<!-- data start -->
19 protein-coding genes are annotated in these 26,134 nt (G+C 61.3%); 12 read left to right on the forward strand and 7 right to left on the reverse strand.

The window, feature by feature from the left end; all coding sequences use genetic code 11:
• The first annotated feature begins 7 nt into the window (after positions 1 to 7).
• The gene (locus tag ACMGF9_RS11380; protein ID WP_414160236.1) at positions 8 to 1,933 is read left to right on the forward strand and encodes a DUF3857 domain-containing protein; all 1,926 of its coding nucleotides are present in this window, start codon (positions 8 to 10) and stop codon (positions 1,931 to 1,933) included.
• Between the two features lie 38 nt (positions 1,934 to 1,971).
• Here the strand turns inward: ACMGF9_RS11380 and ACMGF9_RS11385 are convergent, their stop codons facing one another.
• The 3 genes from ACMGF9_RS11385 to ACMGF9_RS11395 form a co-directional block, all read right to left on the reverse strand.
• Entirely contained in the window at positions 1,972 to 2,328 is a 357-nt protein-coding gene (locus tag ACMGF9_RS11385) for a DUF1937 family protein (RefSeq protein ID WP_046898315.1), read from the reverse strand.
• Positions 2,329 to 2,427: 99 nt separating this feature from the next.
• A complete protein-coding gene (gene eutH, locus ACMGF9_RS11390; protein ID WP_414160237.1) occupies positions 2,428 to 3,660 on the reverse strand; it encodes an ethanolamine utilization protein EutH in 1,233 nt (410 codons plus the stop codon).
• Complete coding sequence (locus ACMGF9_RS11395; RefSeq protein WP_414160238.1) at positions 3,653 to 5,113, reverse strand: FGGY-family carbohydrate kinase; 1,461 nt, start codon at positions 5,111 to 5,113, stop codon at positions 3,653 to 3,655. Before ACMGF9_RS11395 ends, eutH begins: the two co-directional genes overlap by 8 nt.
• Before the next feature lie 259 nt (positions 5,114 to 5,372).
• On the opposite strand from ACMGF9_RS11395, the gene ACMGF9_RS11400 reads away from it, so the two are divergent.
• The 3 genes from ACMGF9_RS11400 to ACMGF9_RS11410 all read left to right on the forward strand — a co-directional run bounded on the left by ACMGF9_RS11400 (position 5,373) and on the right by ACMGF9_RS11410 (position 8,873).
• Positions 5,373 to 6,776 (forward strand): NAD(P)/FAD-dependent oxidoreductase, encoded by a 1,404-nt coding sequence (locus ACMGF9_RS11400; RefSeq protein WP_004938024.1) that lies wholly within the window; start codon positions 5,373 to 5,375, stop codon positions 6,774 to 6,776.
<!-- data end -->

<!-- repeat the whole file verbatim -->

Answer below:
19 protein-coding genes are annotated in these 26,134 nt (G+C 61.3%); 12 read left to right on the forward strand and 7 right to left on the reverse strand.

The window, feature by feature from the left end; all coding sequences use genetic code 11:
• The first annotated feature begins 7 nt into the window (after positions 1 to 7).
• The gene (locus tag ACMGF9_RS11380; protein ID WP_414160236.1) at positions 8 to 1,933 is read left to right on the forward strand and encodes a DUF3857 domain-containing protein; all 1,926 of its coding nucleotides are present in this window, start codon (positions 8 to 10) and stop codon (positions 1,931 to 1,933) included.
• Between the two features lie 38 nt (positions 1,934 to 1,971).
• Here the strand turns inward: ACMGF9_RS11380 and ACMGF9_RS11385 are convergent, their stop codons facing one another.
• The 3 genes from ACMGF9_RS11385 to ACMGF9_RS11395 form a co-directional block, all read right to left on the reverse strand.
• Entirely contained in the window at positions 1,972 to 2,328 is a 357-nt protein-coding gene (locus tag ACMGF9_RS11385) for a DUF1937 family protein (RefSeq protein ID WP_046898315.1), read from the reverse strand.
• Positions 2,329 to 2,427: 99 nt separating this feature from the next.
• A complete protein-coding gene (gene eutH, locus ACMGF9_RS11390; protein ID WP_414160237.1) occupies positions 2,428 to 3,660 on the reverse strand; it encodes an ethanolamine utilization protein EutH in 1,233 nt (410 codons plus the stop codon).
• Complete coding sequence (locus ACMGF9_RS11395; RefSeq protein WP_414160238.1) at positions 3,653 to 5,113, reverse strand: FGGY-family carbohydrate kinase; 1,461 nt, start codon at positions 5,111 to 5,113, stop codon at positions 3,653 to 3,655. Before ACMGF9_RS11395 ends, eutH begins: the two co-directional genes overlap by 8 nt.
• Before the next feature lie 259 nt (positions 5,114 to 5,372).
• On the opposite strand from ACMGF9_RS11395, the gene ACMGF9_RS11400 reads away from it, so the two are divergent.
• The 3 genes from ACMGF9_RS11400 to ACMGF9_RS11410 all read left to right on the forward strand — a co-directional run bounded on the left by ACMGF9_RS11400 (position 5,373) and on the right by ACMGF9_RS11410 (position 8,873).
• Positions 5,373 to 6,776 (forward strand): NAD(P)/FAD-dependent oxidoreductase, encoded by a 1,404-nt coding sequence (locus ACMGF9_RS11400; RefSeq protein WP_004938024.1) that lies wholly within the window; start codon positions 5,373 to 5,375, stop codon positions 6,774 to 6,776.